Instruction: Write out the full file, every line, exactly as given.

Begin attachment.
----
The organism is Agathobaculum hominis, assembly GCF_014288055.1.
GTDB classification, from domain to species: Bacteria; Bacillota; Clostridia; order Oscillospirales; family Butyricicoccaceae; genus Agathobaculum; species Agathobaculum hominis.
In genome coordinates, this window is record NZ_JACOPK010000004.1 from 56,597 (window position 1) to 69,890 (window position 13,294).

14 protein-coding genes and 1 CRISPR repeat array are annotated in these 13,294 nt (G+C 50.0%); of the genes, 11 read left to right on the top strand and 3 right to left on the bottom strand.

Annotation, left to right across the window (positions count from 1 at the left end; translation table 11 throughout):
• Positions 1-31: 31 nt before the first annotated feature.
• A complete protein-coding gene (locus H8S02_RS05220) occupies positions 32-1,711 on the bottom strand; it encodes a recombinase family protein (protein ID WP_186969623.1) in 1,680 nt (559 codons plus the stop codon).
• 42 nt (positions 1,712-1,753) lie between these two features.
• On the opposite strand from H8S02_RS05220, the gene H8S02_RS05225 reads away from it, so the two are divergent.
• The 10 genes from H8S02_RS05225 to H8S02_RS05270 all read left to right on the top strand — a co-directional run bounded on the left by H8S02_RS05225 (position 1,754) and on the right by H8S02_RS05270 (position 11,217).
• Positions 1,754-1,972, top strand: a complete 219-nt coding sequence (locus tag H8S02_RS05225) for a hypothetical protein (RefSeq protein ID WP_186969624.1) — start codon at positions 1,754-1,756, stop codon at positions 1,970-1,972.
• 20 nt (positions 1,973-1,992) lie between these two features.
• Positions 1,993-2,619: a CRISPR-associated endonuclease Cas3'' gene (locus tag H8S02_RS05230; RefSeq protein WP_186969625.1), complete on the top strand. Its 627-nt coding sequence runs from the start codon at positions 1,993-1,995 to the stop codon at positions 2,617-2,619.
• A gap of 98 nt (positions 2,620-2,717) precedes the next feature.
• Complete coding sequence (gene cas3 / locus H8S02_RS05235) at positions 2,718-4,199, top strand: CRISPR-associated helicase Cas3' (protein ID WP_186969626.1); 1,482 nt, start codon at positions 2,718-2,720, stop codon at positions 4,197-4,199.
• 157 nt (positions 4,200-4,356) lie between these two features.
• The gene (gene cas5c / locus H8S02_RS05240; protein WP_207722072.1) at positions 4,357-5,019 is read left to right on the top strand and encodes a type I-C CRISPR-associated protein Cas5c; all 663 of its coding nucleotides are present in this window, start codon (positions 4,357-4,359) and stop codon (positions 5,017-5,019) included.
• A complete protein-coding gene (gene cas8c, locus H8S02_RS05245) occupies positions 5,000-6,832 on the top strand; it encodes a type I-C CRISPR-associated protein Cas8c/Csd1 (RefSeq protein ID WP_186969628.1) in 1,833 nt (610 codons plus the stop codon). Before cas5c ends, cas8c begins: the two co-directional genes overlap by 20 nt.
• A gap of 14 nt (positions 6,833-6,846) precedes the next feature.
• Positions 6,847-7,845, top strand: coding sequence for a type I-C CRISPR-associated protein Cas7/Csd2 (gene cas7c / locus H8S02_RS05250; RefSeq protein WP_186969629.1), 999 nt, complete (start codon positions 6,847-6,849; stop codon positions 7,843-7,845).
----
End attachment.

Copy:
The organism is Agathobaculum hominis, assembly GCF_014288055.1.
GTDB classification, from domain to species: Bacteria; Bacillota; Clostridia; order Oscillospirales; family Butyricicoccaceae; genus Agathobaculum; species Agathobaculum hominis.
In genome coordinates, this window is record NZ_JACOPK010000004.1 from 56,597 (window position 1) to 69,890 (window position 13,294).

14 protein-coding genes and 1 CRISPR repeat array are annotated in these 13,294 nt (G+C 50.0%); of the genes, 11 read left to right on the top strand and 3 right to left on the bottom strand.

Annotation, left to right across the window (positions count from 1 at the left end; translation table 11 throughout):
• Positions 1-31: 31 nt before the first annotated feature.
• A complete protein-coding gene (locus H8S02_RS05220) occupies positions 32-1,711 on the bottom strand; it encodes a recombinase family protein (protein ID WP_186969623.1) in 1,680 nt (559 codons plus the stop codon).
• 42 nt (positions 1,712-1,753) lie between these two features.
• On the opposite strand from H8S02_RS05220, the gene H8S02_RS05225 reads away from it, so the two are divergent.
• The 10 genes from H8S02_RS05225 to H8S02_RS05270 all read left to right on the top strand — a co-directional run bounded on the left by H8S02_RS05225 (position 1,754) and on the right by H8S02_RS05270 (position 11,217).
• Positions 1,754-1,972, top strand: a complete 219-nt coding sequence (locus tag H8S02_RS05225) for a hypothetical protein (RefSeq protein ID WP_186969624.1) — start codon at positions 1,754-1,756, stop codon at positions 1,970-1,972.
• 20 nt (positions 1,973-1,992) lie between these two features.
• Positions 1,993-2,619: a CRISPR-associated endonuclease Cas3'' gene (locus tag H8S02_RS05230; RefSeq protein WP_186969625.1), complete on the top strand. Its 627-nt coding sequence runs from the start codon at positions 1,993-1,995 to the stop codon at positions 2,617-2,619.
• A gap of 98 nt (positions 2,620-2,717) precedes the next feature.
• Complete coding sequence (gene cas3 / locus H8S02_RS05235) at positions 2,718-4,199, top strand: CRISPR-associated helicase Cas3' (protein ID WP_186969626.1); 1,482 nt, start codon at positions 2,718-2,720, stop codon at positions 4,197-4,199.
• 157 nt (positions 4,200-4,356) lie between these two features.
• The gene (gene cas5c / locus H8S02_RS05240; protein WP_207722072.1) at positions 4,357-5,019 is read left to right on the top strand and encodes a type I-C CRISPR-associated protein Cas5c; all 663 of its coding nucleotides are present in this window, start codon (positions 4,357-4,359) and stop codon (positions 5,017-5,019) included.
• A complete protein-coding gene (gene cas8c, locus H8S02_RS05245) occupies positions 5,000-6,832 on the top strand; it encodes a type I-C CRISPR-associated protein Cas8c/Csd1 (RefSeq protein ID WP_186969628.1) in 1,833 nt (610 codons plus the stop codon). Before cas5c ends, cas8c begins: the two co-directional genes overlap by 20 nt.
• A gap of 14 nt (positions 6,833-6,846) precedes the next feature.
• Positions 6,847-7,845, top strand: coding sequence for a type I-C CRISPR-associated protein Cas7/Csd2 (gene cas7c / locus H8S02_RS05250; RefSeq protein WP_186969629.1), 999 nt, complete (start codon positions 6,847-6,849; stop codon positions 7,843-7,845).